Saturday, March 30, 2013
When we removed the mast at the end of the season in 2010 I stupidly released the forestay under tension and it finished up in a tangled mess but a least no one was injured.
I replaced the forestay last year but noticed that the mast rake was too great when compared to boats Little Grace moored along side. There was also more weather helm than I remembered from the 2010 season.
I contacted the supplier of the forestay (North Sails Turku - very helpful) and we agreed that they would reduce the forestay by the minimum possible, which was 5cm. Last year the bottle screw was closed right down (see photo below) and it has a combined thread of 8 cm, so if the replacement forestay proved to be too small I would be able to compensate by extending the bottle screw and I won’t be caught out with an unusable forestay at the beginning of the year.
Of course, I should put the mast up and do some proper measurements but that is simply not possible at the moment and I don’t want to waste time I haven’t got at the beginning of the season sorting it out.
I asked those smarter than me on the Alacrity/Vivacity forum; how much will a reduction of 5 cm of forestay change the angle of the mast (which is 7m from deck to masthead)?
This was the helpful reply I received from one of the forum members after I gave the additional measurement of 1.9 m from the bottom of the forestay to the bottom of the mast (the J measurement).
"By a crude process of working the angles backwards I estimate a change in length of 0.0546 m would result in an angle change of 0.7º."
That got me thinking. After using grid lines in Photoshop to check the horizontal on the coach roof in the photograph below I used a Breton Plotter (I couldn’t find the protractor) to calculate that the mast rake is between 2 and 2.5 degrees.
The circumference of a 7 meter (the height of the mast) radius is 43.982297150257104 divided by 360 = .122 (12.2 cm). x 2 degrees (to be conservative) = .244 (24.4 cm - 9 ¾ inches) rake at the masthead. The ideal is on an Alacrity is about 15cm (6 inches), apparently.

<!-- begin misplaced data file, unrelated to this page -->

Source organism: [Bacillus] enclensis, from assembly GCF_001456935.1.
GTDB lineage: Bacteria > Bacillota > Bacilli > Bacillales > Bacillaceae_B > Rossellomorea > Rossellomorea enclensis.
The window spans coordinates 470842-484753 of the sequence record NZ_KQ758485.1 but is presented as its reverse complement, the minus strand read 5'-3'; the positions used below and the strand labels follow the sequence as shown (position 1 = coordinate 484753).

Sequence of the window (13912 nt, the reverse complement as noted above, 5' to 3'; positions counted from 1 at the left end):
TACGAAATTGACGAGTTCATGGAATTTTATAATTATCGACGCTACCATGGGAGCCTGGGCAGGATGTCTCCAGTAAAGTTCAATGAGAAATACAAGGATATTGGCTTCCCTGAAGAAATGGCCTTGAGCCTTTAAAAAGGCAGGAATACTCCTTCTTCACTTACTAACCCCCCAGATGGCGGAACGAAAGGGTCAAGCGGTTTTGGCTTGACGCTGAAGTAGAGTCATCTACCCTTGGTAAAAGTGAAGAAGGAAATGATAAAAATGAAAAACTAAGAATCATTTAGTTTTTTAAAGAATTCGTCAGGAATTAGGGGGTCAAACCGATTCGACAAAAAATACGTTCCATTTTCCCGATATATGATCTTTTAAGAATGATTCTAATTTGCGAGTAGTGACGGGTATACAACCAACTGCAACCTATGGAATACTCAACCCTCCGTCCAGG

Using the calculation of – 0.7 º should mean (if I have got this right) .122 ÷ 10 x 7 = 0.085 (8.5 cm - 3 1/4 inches) leaving a mast rake of just under 7 inches?
A 8 cm reduction in forestay length would be 1 º and 12 cm (4 ¾ inches) at the masthead leaving a rake of 12.4 cm (5.5 inches). I can safely reduce the diffrence down to 4 cm by extending the bottle screw, i.e. .5º = 6 cm (2 ¼ ish inches) at the masthead. So if the current rake is 2.5 º I am covered, I hope. So I sent of the old forestay as the measure for a new one of 8 cm shorter. They have both arrived back, leaving me with the option of going back to the one we used last year if my calculations are all wrong.
On inspecting the turnbuckle for the forestay that came with the boat I found that the threads had seen better days. In addition it had been wearing the bow fitting as the clevis pin is 6mm and I measured the hole in the bow fitting to be 8.5 - 9 mm. Concerns about the threads on the original turnbuckle now that I may have to extend it to accommodate the new forestay and an article that discussed the issue of the wrong sized clevis pins damaging bow fittings in Practical Boat Owner prompted me to buy a Selden 5/16 turnbuckle. The clevis pins are 8 mm and the overall quality is better.